Job fair offers hope in darkened economy

133 organizations attended the fair Monday, up from the 85 last spring.

Jeff Hargarten

Lines of job-seeking students wound around TCF Bank Stadium, all of them searching for opportunities in a declining economy.

Record numbers of recruiters and students attended TuesdayâÄôs Fall 2011 Science and Engineering Career Fair as companies increase focus on hiring new interns this summer.

About 130 companies attended the fair, up from 85 last year, coordinator Mark Sorenson-Wagner said. Twenty companies were turned away because the space in the stadium had reached capacity.

Sorenson-Wagner said the turnout is especially impressive considering the economy.

Only 12 percent of Twin Cities employers expect to make new hires this year, while 11 percent are planning layoffs, according to an employment outlook survey released Tuesday by Manpower Employment âÄî a national recruitment firm.

But several of the major corporations attending the fair are part of a job-creating initiative by the White House. The companies pledged to double their engineering internships for 2012.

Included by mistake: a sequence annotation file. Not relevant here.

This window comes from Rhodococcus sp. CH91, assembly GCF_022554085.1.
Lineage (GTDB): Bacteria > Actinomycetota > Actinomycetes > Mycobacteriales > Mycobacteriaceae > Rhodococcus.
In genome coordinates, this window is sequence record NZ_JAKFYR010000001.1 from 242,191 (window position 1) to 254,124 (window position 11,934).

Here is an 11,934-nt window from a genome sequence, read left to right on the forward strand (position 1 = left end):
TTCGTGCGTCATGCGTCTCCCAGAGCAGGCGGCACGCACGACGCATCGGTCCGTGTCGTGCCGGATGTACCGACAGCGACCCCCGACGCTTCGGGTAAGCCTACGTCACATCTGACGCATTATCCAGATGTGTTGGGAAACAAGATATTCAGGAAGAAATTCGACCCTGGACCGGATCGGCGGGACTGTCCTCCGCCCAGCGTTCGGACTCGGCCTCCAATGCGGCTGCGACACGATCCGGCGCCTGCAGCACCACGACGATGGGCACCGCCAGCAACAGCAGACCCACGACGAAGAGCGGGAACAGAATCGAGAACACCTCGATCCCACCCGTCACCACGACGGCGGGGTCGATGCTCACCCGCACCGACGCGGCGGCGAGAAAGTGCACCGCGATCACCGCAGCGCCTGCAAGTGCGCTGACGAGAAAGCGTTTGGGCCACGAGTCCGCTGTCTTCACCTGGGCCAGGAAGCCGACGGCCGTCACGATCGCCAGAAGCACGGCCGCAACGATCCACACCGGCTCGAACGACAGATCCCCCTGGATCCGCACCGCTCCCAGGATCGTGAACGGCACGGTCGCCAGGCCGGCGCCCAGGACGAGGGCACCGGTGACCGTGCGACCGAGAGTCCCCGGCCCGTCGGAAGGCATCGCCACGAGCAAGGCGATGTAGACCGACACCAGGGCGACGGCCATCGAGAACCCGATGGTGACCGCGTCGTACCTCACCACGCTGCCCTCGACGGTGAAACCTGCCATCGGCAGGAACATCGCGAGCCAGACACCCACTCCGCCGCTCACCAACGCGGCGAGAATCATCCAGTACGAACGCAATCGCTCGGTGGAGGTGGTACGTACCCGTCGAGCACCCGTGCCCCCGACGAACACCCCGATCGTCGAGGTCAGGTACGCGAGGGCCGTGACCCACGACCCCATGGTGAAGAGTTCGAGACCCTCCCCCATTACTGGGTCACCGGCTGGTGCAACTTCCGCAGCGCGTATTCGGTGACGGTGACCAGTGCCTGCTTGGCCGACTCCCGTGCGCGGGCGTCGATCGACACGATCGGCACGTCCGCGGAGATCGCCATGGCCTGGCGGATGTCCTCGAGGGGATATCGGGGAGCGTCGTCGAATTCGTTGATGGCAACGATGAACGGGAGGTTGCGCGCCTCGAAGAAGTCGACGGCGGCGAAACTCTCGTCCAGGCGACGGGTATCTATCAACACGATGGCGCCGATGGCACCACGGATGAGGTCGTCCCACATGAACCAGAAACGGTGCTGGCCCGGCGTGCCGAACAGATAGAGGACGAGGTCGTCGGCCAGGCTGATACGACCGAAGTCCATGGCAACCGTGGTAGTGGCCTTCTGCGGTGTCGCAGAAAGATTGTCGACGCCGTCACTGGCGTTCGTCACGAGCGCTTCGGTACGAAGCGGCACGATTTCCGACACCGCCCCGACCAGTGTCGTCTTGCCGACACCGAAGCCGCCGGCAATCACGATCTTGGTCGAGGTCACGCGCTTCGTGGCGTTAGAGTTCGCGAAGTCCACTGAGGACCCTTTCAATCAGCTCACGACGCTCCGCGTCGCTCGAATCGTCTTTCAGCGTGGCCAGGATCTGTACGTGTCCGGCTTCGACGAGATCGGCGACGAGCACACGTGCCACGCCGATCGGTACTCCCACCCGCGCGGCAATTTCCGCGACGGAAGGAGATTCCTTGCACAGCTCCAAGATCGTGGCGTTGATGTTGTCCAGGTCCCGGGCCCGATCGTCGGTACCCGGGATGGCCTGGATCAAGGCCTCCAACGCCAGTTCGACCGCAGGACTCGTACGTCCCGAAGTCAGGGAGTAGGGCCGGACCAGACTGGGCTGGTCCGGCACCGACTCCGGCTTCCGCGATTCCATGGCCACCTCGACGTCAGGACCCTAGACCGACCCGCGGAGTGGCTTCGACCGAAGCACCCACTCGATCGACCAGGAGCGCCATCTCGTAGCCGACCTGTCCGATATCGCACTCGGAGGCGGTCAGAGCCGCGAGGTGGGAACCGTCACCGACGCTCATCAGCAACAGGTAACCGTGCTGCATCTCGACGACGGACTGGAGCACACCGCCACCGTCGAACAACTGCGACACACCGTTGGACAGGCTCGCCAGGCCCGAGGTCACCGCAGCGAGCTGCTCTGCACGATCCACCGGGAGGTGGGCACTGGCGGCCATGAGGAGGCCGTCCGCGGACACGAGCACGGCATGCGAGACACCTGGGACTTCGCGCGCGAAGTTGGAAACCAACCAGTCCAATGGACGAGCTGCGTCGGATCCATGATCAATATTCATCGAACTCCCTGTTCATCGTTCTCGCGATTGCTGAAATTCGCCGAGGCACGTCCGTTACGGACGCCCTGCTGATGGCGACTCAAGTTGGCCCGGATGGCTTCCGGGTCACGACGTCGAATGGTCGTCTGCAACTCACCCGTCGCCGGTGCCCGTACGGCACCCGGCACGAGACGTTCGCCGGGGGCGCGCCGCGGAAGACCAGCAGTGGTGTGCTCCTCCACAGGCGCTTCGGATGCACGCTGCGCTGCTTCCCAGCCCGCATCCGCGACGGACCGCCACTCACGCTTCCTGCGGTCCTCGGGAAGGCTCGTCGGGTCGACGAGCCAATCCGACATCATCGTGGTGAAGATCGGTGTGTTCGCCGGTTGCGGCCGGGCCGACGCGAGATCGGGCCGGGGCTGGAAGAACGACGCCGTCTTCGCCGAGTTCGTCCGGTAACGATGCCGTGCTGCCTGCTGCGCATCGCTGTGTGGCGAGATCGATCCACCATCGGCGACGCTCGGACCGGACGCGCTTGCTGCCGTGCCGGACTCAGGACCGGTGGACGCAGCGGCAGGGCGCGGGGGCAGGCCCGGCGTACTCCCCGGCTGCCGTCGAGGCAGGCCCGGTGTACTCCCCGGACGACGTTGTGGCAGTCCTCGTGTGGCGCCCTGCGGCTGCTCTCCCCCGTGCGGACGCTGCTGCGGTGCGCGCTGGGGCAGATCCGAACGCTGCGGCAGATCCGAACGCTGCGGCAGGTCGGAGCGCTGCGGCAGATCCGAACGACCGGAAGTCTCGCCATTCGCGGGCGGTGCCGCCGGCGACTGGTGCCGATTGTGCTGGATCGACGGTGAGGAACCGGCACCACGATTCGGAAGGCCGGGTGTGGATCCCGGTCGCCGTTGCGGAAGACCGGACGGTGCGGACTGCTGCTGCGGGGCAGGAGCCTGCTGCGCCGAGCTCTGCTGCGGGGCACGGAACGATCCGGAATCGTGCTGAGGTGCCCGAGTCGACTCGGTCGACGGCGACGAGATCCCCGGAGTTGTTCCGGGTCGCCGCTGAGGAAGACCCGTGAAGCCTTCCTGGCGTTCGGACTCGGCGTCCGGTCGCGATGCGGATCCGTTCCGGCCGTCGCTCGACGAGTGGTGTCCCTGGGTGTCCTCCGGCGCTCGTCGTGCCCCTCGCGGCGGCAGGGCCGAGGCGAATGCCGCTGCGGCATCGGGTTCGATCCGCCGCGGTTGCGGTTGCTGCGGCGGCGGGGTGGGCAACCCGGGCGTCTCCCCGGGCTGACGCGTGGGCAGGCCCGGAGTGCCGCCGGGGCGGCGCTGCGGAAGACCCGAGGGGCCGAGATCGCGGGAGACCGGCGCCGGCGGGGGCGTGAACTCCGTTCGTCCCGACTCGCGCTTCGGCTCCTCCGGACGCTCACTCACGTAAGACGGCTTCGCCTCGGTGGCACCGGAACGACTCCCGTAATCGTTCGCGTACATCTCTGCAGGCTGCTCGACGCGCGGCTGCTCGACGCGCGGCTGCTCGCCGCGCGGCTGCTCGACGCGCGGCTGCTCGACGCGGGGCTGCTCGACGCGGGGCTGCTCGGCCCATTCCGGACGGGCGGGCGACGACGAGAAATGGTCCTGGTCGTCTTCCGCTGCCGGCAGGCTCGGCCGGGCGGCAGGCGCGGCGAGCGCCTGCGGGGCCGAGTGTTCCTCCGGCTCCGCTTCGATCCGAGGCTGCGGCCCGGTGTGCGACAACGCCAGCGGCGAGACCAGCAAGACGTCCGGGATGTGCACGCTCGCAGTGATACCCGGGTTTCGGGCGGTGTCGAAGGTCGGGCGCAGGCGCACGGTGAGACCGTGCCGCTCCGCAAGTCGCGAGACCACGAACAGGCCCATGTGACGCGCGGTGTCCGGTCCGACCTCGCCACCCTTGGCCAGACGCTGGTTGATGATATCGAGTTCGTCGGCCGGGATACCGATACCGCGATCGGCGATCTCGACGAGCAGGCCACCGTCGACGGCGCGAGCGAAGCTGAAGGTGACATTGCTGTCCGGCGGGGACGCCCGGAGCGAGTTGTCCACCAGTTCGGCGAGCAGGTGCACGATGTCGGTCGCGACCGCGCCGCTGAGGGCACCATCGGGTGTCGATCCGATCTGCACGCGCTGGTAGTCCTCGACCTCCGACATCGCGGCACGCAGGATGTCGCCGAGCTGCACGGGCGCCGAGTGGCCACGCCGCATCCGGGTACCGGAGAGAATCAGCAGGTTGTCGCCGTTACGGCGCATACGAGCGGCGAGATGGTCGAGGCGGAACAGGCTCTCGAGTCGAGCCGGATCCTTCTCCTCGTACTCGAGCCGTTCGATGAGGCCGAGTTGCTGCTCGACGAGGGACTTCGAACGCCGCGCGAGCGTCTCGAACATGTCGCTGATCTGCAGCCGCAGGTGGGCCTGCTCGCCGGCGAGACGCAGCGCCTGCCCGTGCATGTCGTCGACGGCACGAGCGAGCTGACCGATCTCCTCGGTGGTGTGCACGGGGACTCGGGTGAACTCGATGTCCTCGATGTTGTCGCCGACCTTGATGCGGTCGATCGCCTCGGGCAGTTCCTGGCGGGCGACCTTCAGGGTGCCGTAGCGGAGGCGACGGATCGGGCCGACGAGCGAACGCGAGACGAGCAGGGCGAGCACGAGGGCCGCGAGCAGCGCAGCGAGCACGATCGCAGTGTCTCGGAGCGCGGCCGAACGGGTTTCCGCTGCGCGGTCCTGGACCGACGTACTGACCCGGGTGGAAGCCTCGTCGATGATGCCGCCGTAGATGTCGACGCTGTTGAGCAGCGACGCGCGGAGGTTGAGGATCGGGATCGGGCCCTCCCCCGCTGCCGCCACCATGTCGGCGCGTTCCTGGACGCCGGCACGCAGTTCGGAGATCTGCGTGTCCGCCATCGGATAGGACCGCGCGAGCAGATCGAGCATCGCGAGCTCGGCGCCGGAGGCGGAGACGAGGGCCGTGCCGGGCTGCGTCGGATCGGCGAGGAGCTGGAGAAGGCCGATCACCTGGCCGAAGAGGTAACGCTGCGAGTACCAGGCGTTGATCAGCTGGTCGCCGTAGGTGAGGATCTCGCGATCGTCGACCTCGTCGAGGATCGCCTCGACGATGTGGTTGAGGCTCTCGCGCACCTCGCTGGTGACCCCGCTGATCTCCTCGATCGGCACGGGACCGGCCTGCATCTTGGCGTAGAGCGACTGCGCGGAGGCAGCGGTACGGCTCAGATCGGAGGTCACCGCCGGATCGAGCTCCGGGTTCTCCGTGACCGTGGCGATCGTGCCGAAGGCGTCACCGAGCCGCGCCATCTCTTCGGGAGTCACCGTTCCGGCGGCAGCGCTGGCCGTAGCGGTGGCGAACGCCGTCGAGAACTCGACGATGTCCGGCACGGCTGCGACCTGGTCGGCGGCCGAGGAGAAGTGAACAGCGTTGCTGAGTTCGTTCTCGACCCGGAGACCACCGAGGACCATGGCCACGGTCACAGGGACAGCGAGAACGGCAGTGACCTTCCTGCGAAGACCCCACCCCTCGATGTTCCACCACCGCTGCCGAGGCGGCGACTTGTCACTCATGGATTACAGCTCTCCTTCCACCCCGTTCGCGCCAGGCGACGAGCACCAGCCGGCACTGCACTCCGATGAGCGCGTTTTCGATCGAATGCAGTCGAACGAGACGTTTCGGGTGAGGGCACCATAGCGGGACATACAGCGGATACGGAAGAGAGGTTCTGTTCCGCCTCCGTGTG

Companies have used internships as proving grounds for full-time employees in the last few years, Sorenson-Wagner said.

âÄúItâÄôs almost like test-driving the talent,âÄù he said.

About 2,000 students browsed for jobs, more than at previous fairs.

While most companies were national names, many local businesses participated, coordinator Meaghan VanderSanden said.

She said the career center at the UniversityâÄôs College of Science and Engineering had reached out to more graduate students this year.

Graduate student Michael Koester was lined up waiting to speak to MedtronicâÄôs recruiter. As a mechanical engineering student, he knows his skills are in demand.

âÄúI think internships help to strengthen my résumé,âÄù he said. âÄúThey put me ahead of other candidates.âÄù

Koester just started his masterâÄôs degree, but had previous internships and for now is âÄútesting the watersâÄù for what he wants to do.

Sorenson-Wagner said that 90 percent of 2009-10 CSE graduates were employed, down from almost 98 percent before the recession.

Luis Caceres, an engineering undergraduate, applied to Exxon Mobile with an interest in developing renewable energies and green technology.

Caceres is a year away from graduating, but said he would accept a full-time position beforehand to secure his future in this economy.

Amy Sheehan, a Hormel Foods Corporation recruiter, said she was looking for candidates with prior internship experience. So did Christine Klema, a recruiter with Dell. But both said students with good grades, great résumés and professional manners are selected foremost.

Klema said Dell is part of the White House initiative. She said there was a âÄúhuge push for new hiresâÄù nationwide.

Beth Redfield, an Intel recruiter, said Intel was âÄúdefinitely committedâÄù to meeting the promise to the White House, and is planning to hire 2,600 new college graduates and 1,600 student interns in the next year.